December 01, 2003

To remember when repairing an old machine offsite

Over the last week and a half I’ve been hooking my mother-in-law up with net access. After never touching a computer in her life she’s had an old machine (Pentium-200/Win98) for the last month or so and we figured she was comfortable enough with it to get online. (Thru Telerama because they provide my DSL and I’ve had a good, trouble-free experience with them.) I built the machine from spare parts; the only hardware we purchased was a monitor and mouse. It was easier to build the machine than install Win98 SE, but it eventually worked.

I figured it would be a slamdunk. Hook up my external modem to a serial port, point Windows at it and dial away. Unfortunately I didn't test out the serial ports when building the computer and I paid for it. In this first attempt at dialup I wrestled with many, many different configurations of the serial ports only to find that none of them worked. I vaguely remembered that the motherboard manufacturer, Tyan, was extremely picky about certain cables, and a little slow googling (using the Powerbook I brought along) showed that serial cables were a big problem. I had marked the serial cables with a 'T' when I unpacked them, but they still refused to work.

This leads to our first entry:

Rule one: test all your ports when it's easiest, not when you're trying to install something.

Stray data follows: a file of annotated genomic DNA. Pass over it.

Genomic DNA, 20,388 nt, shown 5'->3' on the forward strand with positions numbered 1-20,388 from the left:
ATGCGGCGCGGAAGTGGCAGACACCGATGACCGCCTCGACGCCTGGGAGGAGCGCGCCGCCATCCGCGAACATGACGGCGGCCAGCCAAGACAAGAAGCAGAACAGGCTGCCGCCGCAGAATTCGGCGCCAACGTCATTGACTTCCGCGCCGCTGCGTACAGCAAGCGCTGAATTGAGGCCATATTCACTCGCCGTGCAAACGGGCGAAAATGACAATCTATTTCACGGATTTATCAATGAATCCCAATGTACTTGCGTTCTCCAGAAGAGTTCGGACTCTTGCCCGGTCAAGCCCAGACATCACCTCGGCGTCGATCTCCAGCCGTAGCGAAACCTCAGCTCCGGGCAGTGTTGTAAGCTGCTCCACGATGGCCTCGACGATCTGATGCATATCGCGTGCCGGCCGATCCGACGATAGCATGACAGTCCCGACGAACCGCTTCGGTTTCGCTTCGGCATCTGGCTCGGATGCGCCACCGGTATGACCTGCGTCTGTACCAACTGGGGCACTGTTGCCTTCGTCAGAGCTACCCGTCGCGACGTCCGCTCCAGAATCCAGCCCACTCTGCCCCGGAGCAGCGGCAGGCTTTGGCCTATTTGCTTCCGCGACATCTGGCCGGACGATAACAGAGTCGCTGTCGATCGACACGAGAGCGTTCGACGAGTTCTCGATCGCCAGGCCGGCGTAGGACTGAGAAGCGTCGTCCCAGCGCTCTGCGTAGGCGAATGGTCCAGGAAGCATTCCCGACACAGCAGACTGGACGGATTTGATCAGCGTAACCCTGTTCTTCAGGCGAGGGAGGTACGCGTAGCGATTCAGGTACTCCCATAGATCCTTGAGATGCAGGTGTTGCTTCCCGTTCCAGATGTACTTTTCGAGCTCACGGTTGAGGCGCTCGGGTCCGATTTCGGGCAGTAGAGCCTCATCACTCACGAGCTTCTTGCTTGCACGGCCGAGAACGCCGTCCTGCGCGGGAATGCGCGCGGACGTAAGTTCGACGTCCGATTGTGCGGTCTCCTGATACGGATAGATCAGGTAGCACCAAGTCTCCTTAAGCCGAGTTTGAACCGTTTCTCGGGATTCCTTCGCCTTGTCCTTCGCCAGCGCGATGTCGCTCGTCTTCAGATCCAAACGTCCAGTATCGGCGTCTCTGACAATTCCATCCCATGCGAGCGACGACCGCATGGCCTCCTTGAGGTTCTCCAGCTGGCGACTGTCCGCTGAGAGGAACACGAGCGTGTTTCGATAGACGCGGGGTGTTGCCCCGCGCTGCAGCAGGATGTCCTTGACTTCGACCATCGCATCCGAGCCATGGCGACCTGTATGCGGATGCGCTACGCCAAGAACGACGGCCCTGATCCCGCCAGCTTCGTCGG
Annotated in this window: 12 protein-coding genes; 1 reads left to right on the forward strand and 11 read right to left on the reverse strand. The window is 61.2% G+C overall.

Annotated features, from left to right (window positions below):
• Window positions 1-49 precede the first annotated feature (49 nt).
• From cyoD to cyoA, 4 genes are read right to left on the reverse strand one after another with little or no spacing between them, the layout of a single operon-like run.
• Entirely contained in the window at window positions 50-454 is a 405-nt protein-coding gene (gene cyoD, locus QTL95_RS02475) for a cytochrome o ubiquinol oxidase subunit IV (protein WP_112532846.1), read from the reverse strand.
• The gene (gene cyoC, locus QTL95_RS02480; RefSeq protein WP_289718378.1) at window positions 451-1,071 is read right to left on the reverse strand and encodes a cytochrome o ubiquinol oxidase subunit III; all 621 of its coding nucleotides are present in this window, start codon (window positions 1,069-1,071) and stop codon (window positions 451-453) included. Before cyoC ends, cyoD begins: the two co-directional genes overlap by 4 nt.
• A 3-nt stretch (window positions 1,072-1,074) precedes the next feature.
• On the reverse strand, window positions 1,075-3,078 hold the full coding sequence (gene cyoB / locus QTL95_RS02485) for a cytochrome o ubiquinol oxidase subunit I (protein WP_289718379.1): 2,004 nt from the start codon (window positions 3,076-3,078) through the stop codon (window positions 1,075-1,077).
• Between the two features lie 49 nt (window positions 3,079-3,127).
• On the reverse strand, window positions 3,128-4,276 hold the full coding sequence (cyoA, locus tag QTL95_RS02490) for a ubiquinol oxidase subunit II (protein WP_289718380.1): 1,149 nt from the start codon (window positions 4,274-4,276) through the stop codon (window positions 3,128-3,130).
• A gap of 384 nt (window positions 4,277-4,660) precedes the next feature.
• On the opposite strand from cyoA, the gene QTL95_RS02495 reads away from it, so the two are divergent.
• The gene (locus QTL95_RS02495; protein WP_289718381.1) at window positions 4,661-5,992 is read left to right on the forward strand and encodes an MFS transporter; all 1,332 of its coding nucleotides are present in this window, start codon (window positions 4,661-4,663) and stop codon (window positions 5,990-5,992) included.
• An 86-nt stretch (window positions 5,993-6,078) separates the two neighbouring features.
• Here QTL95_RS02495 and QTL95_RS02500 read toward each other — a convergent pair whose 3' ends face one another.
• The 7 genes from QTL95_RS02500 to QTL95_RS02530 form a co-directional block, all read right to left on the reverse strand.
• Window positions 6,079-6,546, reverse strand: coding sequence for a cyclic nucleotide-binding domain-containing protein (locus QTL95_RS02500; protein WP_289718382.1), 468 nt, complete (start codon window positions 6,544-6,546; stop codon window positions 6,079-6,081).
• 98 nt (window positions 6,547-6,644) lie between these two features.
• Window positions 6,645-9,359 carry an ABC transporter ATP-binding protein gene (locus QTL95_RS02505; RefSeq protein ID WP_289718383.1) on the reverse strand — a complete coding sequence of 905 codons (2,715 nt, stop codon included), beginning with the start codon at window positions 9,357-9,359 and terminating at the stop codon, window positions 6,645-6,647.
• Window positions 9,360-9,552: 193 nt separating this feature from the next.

I planned to either replace the motherboard (ick) or buy a serial card when a co-worker came to the rescue with a spare PCI internal modem. Hooray! So I went back to her house with the new piece of hardware, a few extra cables and screws, and the Powerbook. Unfortunately I assumed that Win98 would have the driver, and I assumed wrong. Again using the PB I found the driver on the highly annoying DriverGuide site. But since the PB smartly (tho unfortunately) ditched the floppy drive, and I didn't have any networking cables or extra CDs I couldn't get the driver from the PB to the PC! Foiled again!

Rule two: bring a crossover cable, or at least a patch cable and minihub

Rule three: bring appropriate blank and/or writable media.

Rule four: learn the driver status of hardware before installing.

I burned a copy of the driver to a CD (also marking the first CD burned from the PB, thankyouverymuch) and went back the following day to TCB. Fortunately everything worked exactly as it should have -- the modem was detected by the driver which installed properly and, after a reboot, the computer dialed up and got on the internet. Success!

Now we just need to teach Betty what the Internet is...

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